On 14th May, Clyde & Co published an article explaining why the EU will find it difficult to counter US sanctions imposed following the withdrawal of the US from the JCPOA with Iran by the use of so-called “blocking” legislation (which would forbid EU companies from complying with US laws) – which were employed in the past, during the Reagan era and in 1996 over Cuba. One seemingly obvious fact it points out is that most major financial institutions outside the US are much more intimately connected to or reliant upon the US financial system and the ability to clear US dollars than they were 20 years ago – hence the sensitivity to the effect of OFAC sanctions, even where they have no legal effect in the home jurisdiction. It concludes that the reality today is that many EU (and non-EU) firms refrain from business with Iran not because of any legal prohibitions, but because of the contractual restrictions imposed on them and that was simply not the case in 1996. Furthermore, it points out that the general AML/CFT compliance obligations of financial institutions are vastly more complex and onerous to comply with now than they were 20 years ago. It would sit uneasily with these obligations to force EU financial institutions to support business with Iran. It should not be forgotten that the EU still maintains its own – admittedly more limited (and human rights abuses-based) – sanctions programme against Iran, designating a number of entities still for asset freezes. Finally, the article reminds one that the other tactic pursued by the EU in 1996 was to refer the matter to the WTO, alleging that the US sanctions breached obligations to other WTO members. The US response at the time was to threaten the use of the rarely used tool of the national security exception, and one should surely expect the Trump Administration to follow suit.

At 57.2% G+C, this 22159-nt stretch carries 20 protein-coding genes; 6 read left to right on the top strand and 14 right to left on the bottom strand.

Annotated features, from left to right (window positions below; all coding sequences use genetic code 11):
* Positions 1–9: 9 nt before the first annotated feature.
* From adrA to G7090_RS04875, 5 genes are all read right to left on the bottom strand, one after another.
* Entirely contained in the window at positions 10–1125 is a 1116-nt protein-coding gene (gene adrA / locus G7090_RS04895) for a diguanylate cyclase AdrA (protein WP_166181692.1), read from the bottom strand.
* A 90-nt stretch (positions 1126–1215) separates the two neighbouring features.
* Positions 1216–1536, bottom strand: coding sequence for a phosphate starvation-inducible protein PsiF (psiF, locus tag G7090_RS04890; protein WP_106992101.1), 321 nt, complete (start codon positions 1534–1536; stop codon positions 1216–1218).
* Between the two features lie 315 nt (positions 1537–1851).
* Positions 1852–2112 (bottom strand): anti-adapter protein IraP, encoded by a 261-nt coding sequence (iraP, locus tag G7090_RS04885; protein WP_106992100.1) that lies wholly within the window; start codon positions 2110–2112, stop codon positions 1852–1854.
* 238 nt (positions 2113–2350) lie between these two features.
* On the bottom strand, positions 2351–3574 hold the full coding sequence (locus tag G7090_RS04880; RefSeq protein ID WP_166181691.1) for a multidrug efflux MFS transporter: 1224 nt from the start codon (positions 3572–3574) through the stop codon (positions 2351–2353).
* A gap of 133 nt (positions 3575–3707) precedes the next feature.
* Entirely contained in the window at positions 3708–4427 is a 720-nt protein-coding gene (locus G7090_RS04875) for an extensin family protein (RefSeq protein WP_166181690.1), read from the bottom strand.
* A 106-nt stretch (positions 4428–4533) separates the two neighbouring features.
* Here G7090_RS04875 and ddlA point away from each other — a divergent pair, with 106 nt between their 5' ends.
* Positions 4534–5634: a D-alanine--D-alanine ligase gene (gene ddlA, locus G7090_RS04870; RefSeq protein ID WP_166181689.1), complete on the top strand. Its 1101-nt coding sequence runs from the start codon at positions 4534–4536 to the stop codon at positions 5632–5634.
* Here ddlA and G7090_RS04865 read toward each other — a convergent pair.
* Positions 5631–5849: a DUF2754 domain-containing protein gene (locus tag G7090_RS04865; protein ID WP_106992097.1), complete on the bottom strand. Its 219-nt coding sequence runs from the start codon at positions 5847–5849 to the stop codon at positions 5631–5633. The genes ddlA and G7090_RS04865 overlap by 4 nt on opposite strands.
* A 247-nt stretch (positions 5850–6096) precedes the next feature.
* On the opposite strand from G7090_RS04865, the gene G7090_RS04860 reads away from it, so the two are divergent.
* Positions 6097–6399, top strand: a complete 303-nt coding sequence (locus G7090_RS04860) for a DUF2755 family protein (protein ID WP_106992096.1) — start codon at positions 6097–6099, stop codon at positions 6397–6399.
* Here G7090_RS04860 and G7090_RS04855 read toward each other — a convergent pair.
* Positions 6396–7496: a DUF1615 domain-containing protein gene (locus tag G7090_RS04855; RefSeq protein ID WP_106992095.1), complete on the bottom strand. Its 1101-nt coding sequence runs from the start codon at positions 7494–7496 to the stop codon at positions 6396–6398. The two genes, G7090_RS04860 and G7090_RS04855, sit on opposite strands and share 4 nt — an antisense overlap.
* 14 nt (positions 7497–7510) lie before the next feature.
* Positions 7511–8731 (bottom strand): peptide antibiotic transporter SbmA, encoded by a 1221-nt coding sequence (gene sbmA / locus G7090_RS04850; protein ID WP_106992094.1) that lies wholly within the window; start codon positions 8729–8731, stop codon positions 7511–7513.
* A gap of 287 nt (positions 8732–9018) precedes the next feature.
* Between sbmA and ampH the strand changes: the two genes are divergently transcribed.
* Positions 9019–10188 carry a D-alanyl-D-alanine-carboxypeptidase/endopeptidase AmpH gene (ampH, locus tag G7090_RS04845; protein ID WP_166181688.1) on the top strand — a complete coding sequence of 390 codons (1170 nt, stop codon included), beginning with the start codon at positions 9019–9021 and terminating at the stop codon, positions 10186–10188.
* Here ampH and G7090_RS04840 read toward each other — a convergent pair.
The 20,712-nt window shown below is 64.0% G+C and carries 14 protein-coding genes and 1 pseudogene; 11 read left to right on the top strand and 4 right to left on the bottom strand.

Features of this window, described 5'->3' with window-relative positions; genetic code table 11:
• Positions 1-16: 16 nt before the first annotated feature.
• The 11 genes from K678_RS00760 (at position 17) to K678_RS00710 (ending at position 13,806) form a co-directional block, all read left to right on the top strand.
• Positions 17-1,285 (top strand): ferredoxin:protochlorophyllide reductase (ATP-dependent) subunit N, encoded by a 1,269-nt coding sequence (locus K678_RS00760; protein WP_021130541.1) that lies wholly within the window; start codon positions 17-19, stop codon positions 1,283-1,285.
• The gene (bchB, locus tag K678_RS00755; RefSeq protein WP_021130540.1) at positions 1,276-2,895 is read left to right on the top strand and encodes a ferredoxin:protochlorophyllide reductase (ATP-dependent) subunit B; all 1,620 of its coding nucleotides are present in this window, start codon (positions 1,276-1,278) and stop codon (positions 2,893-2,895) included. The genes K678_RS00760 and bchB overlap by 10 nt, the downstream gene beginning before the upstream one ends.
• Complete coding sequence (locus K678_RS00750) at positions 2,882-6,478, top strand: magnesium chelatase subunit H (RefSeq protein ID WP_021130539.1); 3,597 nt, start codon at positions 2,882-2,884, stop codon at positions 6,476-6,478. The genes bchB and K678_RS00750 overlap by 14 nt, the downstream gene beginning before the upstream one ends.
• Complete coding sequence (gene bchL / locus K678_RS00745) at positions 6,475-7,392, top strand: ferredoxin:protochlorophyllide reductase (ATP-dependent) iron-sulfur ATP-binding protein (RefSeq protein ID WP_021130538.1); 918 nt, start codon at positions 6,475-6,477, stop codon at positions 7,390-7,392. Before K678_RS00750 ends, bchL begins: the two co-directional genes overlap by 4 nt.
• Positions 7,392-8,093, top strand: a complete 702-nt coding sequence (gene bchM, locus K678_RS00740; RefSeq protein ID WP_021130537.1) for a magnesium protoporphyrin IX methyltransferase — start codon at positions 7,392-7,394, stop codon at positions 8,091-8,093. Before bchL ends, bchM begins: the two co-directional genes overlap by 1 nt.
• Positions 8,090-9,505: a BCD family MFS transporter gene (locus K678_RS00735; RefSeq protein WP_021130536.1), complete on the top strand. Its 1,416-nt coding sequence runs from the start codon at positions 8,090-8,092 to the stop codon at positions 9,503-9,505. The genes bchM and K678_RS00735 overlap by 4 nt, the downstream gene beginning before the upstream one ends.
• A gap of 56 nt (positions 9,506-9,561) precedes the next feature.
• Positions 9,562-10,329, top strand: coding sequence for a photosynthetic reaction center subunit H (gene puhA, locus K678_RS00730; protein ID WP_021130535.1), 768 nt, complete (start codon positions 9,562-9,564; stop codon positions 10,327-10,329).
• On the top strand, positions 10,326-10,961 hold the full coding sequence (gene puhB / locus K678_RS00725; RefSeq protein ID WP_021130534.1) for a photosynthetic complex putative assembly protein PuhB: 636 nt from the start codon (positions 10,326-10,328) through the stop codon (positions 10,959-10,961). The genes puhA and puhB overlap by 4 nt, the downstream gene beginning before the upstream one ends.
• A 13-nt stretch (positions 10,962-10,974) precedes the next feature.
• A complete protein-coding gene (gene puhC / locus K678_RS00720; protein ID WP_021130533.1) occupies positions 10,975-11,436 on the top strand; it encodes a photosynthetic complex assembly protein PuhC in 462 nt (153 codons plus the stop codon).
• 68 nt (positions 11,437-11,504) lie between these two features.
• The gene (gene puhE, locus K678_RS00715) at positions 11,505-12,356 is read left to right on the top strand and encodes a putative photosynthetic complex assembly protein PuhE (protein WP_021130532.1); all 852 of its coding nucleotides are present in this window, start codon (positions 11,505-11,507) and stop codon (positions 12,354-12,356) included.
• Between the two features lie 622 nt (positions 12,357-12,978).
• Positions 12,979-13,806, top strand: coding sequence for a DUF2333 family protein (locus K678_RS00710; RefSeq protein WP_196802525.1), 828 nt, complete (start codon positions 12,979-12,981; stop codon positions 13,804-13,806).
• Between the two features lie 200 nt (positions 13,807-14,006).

Meanwhile, on 17th May the Guardian reported –
EU SETS COURSE FOR US CLASH WITH LAW BLOCKING IRAN SANCTIONS
The EU has put itself on a collision course with the US over Donald Trump’s decision to withdraw from the nuclear deal with Iran, as major European firms started to pull out of the country to avoid being hit by sanctions. In an attempt to shield EU companies doing business with Iran, the European commission president, Jean-Claude Juncker, said he would turn to a plan last used to protect businesses working in Cuba before a US trade embargo was lifted on the Latin American country.